The adverse effects of prolonged use of excessive amounts of alcohol are well-documented and include liver damage and cardiovascular conditions. Besides these effects, chronic alcohol use can also directly or indirectly cause brain damage and result in alcohol-induced dementia. Alcohol-induced dementia involves impaired cognitive functioning and may also be referred to as alcohol amnestic disorder. This is due to the presence of amnesia, along with other cognitive deficits.
The impairment of memory and learning caused due to chronic alcohol intake may not be reversible. Similarly, acute alcohol intoxication also results in an impaired ability to form new memories, referred to as alcohol-induced blackouts. However, unlike chronic alcohol intake, anterograde amnesia (inability to form new memories) caused by alcohol intoxication is only temporary.
Signs of Alcohol-Induced Amnesia
Even small amounts of alcohol can produce memory impairments. The degree of impairment increases along with the level of alcohol intake. Despite their inability to form new memories, individuals are often able to participate in social activities or engage in complex activities like driving a car. Driving while intoxicated is illegal and not recommended.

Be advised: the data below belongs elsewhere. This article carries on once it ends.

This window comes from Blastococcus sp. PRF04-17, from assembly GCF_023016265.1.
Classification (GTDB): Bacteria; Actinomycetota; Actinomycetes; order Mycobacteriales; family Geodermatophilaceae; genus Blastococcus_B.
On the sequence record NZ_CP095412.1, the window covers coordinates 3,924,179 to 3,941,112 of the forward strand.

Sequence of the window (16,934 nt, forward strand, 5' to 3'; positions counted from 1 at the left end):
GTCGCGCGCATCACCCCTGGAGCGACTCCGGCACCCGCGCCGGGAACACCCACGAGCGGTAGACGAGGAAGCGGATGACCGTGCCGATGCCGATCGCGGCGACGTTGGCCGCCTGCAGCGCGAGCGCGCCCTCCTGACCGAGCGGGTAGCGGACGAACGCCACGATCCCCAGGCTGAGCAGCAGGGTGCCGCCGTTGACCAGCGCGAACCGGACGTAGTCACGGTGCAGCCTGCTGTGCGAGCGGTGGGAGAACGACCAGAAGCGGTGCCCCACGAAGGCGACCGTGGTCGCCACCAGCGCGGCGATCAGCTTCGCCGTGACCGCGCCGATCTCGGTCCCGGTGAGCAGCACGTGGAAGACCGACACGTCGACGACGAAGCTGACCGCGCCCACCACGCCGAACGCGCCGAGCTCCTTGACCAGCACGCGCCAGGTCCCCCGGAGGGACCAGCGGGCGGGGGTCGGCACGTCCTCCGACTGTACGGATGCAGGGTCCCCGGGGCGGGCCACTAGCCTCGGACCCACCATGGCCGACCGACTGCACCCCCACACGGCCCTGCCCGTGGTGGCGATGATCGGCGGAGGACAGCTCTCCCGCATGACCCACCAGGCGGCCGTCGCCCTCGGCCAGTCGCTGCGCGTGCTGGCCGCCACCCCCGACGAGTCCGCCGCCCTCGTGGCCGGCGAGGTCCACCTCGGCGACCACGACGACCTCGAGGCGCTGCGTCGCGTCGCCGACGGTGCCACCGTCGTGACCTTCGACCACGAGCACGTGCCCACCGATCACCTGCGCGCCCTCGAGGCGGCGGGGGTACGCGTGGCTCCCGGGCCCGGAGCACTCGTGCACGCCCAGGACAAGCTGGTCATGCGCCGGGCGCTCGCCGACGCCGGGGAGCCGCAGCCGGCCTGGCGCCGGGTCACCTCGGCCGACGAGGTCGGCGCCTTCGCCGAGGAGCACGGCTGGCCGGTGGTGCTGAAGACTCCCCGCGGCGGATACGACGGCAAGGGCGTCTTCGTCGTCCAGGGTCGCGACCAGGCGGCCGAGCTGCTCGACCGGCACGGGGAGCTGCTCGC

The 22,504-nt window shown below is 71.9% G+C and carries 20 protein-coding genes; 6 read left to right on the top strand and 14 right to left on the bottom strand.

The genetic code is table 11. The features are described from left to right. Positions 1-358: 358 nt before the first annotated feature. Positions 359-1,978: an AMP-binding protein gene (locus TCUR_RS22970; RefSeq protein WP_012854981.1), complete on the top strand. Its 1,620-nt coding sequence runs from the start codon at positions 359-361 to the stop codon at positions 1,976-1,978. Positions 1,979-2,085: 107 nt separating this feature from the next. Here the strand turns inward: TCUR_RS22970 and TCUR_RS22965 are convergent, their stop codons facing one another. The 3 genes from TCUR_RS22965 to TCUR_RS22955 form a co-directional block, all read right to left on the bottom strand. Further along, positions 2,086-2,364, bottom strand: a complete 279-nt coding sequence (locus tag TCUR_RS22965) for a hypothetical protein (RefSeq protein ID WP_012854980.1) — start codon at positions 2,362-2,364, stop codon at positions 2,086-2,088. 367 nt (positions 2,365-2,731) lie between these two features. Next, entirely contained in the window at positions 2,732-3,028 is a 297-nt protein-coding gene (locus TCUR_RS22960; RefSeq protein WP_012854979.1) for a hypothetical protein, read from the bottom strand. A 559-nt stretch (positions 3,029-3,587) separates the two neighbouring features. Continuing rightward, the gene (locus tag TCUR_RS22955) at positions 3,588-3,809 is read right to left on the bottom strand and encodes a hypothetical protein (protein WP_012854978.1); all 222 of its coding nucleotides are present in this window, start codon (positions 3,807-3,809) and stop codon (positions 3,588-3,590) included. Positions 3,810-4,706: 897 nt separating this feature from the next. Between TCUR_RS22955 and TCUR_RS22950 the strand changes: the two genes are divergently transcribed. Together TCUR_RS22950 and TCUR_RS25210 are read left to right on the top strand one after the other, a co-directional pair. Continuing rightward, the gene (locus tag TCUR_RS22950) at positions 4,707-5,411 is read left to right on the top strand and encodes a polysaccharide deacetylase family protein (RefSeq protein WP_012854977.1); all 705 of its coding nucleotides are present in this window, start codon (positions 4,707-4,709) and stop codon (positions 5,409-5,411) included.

Some of the signs of an alcohol-induced blackout may include:
- Signs of Alcohol-Induced Blackout
Inability to focus and losing track of conversations
Inability to remember recent events
Difficulty understanding normal speech
Alcohol-induced amnesia occurs due to high levels of alcohol in the body and is often accompanied by:
- Slurred speech,
- Blurred vision,
- Impaired motor coordination, and
- Impaired decision making.
An alcohol-induced blackout, in combination with the other symptoms of alcohol intoxication, can result in risky and reckless behaviors.
Symptoms of Amnesia
Unlike the amnesia induced by acute alcohol intoxication, the effects of chronic use of excessive amounts of alcohol may be persistent. Some of the symptoms of amnesia induced by chronic alcohol intake may include:
- Alcohol-Induced Amnesia Symptoms
Impaired ability to recall previously acquired information (retrograde amnesia)
Impaired ability to form new memories (anterograde amnesia)
Impaired visuospatial abilities – difficulty recognizing or identifying objects
Impaired motor coordination and difficulty maintaining balance
Deficits in executive functioning involving complex cognitive processes like planning, thinking, and decision-making
The impaired ability to form new memories (temporary anterograde amnesia) is referred to as an alcohol-induced blackout.
Memory normally functions as initially storing information acquired from the environment in the short-term memory. It is then transferred to long-term memory upon the rehearsal of this information.